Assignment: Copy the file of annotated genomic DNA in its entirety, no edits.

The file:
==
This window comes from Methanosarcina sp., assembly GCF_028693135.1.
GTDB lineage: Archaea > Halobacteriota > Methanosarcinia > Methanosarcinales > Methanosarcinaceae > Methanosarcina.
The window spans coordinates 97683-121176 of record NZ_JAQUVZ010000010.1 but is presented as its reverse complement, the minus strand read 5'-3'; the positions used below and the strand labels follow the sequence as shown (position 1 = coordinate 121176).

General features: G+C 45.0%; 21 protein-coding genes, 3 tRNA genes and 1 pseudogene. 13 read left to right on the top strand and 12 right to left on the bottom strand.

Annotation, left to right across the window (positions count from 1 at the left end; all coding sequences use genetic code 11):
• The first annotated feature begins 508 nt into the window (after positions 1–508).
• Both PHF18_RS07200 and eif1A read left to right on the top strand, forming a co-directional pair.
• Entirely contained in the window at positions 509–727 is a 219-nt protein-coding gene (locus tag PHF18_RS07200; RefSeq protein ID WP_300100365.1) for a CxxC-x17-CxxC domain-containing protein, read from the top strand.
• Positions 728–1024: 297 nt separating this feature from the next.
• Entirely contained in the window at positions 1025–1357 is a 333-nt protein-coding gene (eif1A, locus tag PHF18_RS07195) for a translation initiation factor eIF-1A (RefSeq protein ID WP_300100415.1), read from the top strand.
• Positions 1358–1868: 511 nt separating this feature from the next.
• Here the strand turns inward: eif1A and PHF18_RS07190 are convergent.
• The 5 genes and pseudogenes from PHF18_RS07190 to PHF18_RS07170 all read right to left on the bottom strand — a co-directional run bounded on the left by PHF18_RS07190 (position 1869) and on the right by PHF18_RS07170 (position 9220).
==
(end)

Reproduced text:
This window comes from Methanosarcina sp., assembly GCF_028693135.1.
GTDB lineage: Archaea > Halobacteriota > Methanosarcinia > Methanosarcinales > Methanosarcinaceae > Methanosarcina.
The window spans coordinates 97683-121176 of record NZ_JAQUVZ010000010.1 but is presented as its reverse complement, the minus strand read 5'-3'; the positions used below and the strand labels follow the sequence as shown (position 1 = coordinate 121176).

General features: G+C 45.0%; 21 protein-coding genes, 3 tRNA genes and 1 pseudogene. 13 read left to right on the top strand and 12 right to left on the bottom strand.

Annotation, left to right across the window (positions count from 1 at the left end; all coding sequences use genetic code 11):
• The first annotated feature begins 508 nt into the window (after positions 1–508).
• Both PHF18_RS07200 and eif1A read left to right on the top strand, forming a co-directional pair.
• Entirely contained in the window at positions 509–727 is a 219-nt protein-coding gene (locus tag PHF18_RS07200; RefSeq protein ID WP_300100365.1) for a CxxC-x17-CxxC domain-containing protein, read from the top strand.
• Positions 728–1024: 297 nt separating this feature from the next.
• Entirely contained in the window at positions 1025–1357 is a 333-nt protein-coding gene (eif1A, locus tag PHF18_RS07195) for a translation initiation factor eIF-1A (RefSeq protein ID WP_300100415.1), read from the top strand.
• Positions 1358–1868: 511 nt separating this feature from the next.
• Here the strand turns inward: eif1A and PHF18_RS07190 are convergent.
• The 5 genes and pseudogenes from PHF18_RS07190 to PHF18_RS07170 all read right to left on the bottom strand — a co-directional run bounded on the left by PHF18_RS07190 (position 1869) and on the right by PHF18_RS07170 (position 9220).